A little knowledge is a dangerous thing. Increased knowledge can be worrying and a lot of knowledge is empowering. This is something it took me years to learn when I was in practice.

Think about your own knowledge of how a specific tax rule works. One you don’t have cause to think about very often.

The question is where are you on the learning ladder?

You may be aware of what you don’t know. Or you may be unaware and think the rules are quite simple.  Essentially I’m asking whether you are

  • Unconsciously incompetent – where you don’t know what you don’t know? or
  • Consciously incompetent – where you are aware of what you don’t know?

There are two further steps on the learning ladder:

  • Consciously competent – where you know stuff but you have to think about it. A little like a novice driver of a car.
  • Unconsciously competent – where you can do stuff without having to think about it. It just comes naturally.

The same four steps are relevant as regards many of the key business skills we need to be successful in our business lives.

We start by not knowing what we don’t know. We are unconsciously incompetent. This doesn’t matter generally as long as we don’t try to advise clients or to attempt risky adventures whilst in this state.

Then we start to realise there’s stuff we don’t yet know – so we become conscious of our incompetence or lack of knowledge. This is one of the reasons why accountants are typically so diligent about keeping their technical knowledge up to date. Even when you don’t learn anything new your confidence increases that you are more competent than you might have hoped.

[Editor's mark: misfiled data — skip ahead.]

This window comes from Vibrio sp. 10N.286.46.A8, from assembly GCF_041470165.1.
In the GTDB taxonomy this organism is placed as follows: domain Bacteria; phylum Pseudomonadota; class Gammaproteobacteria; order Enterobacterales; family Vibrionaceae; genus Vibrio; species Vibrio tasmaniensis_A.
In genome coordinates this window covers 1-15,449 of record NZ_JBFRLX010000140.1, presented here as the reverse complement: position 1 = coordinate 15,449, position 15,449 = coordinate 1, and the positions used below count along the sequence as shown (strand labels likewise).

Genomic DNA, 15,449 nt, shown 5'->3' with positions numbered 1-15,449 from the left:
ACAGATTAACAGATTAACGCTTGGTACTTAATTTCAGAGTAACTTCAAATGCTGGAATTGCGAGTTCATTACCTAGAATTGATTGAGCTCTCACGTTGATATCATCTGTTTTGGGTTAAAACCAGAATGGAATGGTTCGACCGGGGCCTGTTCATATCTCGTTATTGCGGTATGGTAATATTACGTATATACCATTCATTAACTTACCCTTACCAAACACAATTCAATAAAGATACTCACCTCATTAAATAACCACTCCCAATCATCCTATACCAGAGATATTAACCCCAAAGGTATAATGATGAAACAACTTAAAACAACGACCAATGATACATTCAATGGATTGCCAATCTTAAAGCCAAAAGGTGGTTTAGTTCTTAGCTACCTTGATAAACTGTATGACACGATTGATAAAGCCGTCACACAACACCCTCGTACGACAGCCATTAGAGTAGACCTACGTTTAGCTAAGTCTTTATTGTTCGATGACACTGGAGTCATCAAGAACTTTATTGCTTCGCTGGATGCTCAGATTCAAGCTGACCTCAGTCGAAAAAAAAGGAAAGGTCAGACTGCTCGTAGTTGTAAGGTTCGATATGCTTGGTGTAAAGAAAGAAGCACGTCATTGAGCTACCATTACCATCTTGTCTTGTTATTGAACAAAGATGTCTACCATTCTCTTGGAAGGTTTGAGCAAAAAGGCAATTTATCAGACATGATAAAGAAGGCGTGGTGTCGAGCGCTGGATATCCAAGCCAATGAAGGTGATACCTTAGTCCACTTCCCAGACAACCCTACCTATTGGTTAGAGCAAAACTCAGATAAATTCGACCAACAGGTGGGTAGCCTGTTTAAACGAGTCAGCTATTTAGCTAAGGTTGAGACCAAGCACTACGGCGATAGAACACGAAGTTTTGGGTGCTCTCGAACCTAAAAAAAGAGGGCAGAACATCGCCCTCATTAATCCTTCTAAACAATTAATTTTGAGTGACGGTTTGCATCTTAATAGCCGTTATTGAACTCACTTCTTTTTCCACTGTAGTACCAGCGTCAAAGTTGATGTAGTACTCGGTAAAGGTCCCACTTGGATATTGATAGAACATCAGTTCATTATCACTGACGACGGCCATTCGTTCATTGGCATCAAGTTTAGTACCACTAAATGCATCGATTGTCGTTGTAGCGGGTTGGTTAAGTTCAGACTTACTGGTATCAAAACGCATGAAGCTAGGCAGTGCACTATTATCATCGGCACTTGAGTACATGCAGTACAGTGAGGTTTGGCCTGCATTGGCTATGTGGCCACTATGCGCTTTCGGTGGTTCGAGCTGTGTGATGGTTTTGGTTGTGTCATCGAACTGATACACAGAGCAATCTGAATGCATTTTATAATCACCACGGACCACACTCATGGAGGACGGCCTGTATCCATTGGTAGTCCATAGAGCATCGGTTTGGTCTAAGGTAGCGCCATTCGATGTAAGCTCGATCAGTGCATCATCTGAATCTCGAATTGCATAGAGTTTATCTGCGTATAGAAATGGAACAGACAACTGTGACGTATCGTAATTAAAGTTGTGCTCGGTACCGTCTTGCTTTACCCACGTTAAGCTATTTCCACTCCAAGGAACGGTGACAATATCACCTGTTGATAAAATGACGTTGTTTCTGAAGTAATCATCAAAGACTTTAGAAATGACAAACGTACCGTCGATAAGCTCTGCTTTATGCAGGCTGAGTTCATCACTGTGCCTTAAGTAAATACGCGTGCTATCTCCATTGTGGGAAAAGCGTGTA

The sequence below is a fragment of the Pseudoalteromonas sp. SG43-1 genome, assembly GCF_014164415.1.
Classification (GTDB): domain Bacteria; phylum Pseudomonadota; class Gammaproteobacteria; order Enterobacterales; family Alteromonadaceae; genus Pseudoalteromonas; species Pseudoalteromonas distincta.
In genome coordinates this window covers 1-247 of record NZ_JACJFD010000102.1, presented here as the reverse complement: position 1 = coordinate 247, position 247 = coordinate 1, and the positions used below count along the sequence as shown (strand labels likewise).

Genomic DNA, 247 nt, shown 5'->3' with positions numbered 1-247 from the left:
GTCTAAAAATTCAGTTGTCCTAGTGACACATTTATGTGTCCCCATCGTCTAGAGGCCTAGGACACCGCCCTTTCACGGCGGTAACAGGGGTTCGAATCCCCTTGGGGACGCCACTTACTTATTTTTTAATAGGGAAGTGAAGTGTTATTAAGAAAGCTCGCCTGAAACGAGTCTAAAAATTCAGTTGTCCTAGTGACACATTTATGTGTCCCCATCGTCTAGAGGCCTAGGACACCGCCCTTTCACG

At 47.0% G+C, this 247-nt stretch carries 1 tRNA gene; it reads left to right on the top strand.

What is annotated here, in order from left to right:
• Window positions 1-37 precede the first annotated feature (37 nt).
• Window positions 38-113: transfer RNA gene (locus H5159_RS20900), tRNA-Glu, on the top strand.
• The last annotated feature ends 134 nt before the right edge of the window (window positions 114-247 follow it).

There are some exceptions to this common sense principle but for the most part it’s true.

In the early years of this century I was headhunted to be the first tax partner for a long established firm of about ten general practitioners. I didn’t pursue the opportunity for one very simple reason.

I suspected that the partners in the firm were, to some extent, unconsciously incompetent as regards the tax advice they gave clients. In other words, they didn’t know what they didn’t know.

I felt that if I became their new partner I wouldn’t be able to overlook this. I felt I would need to review their files to identify potential negligence claims and exposure to allegations of mistakes and errors.

It probably didn’t help that in recent years I had been in involved in expert witness work related to professional negligence. And I lectured on the topic too.

I explained my thinking to the partner leading the search and suggested that anyone good enough to warrant bringing in as a partner would share my concerns – even though they were pure speculation.

I had spoken with enough general practitioners over the years to know how common was the problem.

Equally I, as an experienced tax specialist, knew what I didn’t know. I considered myself to be consciously incompetent as regards tax issues outside of my experience. And I anticipated that the partners would be unimpressed if I (as their resident tax partner) wanted to get second opinions from more specialist tax experts.